|Day 13||Gumpa Laundang to Ripchet (2,470m) We trek down from Gumpa Lungdang to Dumje, hike across the Laudang Khola, trek over some very deep gorges and shaky bridges to picturesque Ripchet. Take time to look around this fertile valley of barley and buckwheat with evocative chortens and mani walls in the fields and a pine forest backdrop. (5 hour trek).|
|Day 14||Ripchet to Dobhan (1,070m) We hike down on steep stairs to the river at Ghumlong (2,130m), which we trekked through 6 days ago. We trek up again through the pristine temperature forest and then hike down past Lokpa and Jagat to Dobhan. (7 hour trek).|
|Day 15||Dobhan to Soti Khola (720m) We continue our return trek, this time seeing things from a different angle, both literally and metaphorically. (5 hour trek).|
|Day 16||Soti Khola to Arughat (535m) We make the final leg of our trek. (4 hour trek).|
|Day 17||Arughat to Kathmandu We drive back to Kathmandu. (7 hour drive).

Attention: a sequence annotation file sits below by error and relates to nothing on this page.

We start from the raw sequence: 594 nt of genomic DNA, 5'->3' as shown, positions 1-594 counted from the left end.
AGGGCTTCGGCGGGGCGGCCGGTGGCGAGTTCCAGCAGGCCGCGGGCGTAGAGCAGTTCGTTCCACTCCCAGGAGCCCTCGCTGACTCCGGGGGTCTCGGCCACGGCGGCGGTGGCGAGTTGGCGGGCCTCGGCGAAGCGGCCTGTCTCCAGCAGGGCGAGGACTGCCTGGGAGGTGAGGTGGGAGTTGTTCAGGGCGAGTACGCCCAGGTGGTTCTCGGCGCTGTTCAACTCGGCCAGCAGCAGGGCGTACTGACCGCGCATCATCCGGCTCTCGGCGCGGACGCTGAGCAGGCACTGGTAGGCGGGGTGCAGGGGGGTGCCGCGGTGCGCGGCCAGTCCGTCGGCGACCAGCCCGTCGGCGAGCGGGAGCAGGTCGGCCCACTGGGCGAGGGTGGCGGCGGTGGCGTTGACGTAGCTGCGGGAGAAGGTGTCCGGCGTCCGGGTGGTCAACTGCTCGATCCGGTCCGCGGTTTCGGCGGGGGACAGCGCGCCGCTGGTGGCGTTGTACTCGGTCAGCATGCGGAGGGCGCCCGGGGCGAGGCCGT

We hope you’ve had a great trek, seen a bit of the world that you never dreamt you’d see, had some adventures, tightened your belt a few notches and we look forward to trekking with you again on your return to Nepal.
|Price||US$ 1,600 plus accommodation in Kathmandu. This price is valid for both tea-house and camping treks, though with a minimum of four campers, less would cost more per camper.|
|Price includes||Airport pick-up and drop off, all inclusive trek costs; all camping equipment, breakfast, lunch, dinner, trekking and park permit fees, guide and necessary porters and all their costs such as transportation, accommodation, food, equipment, insurance etc.|
|Price excludes||Food and accommodation in Kathmandu, alcoholic drinks, tips, your insurance and personal expenses.|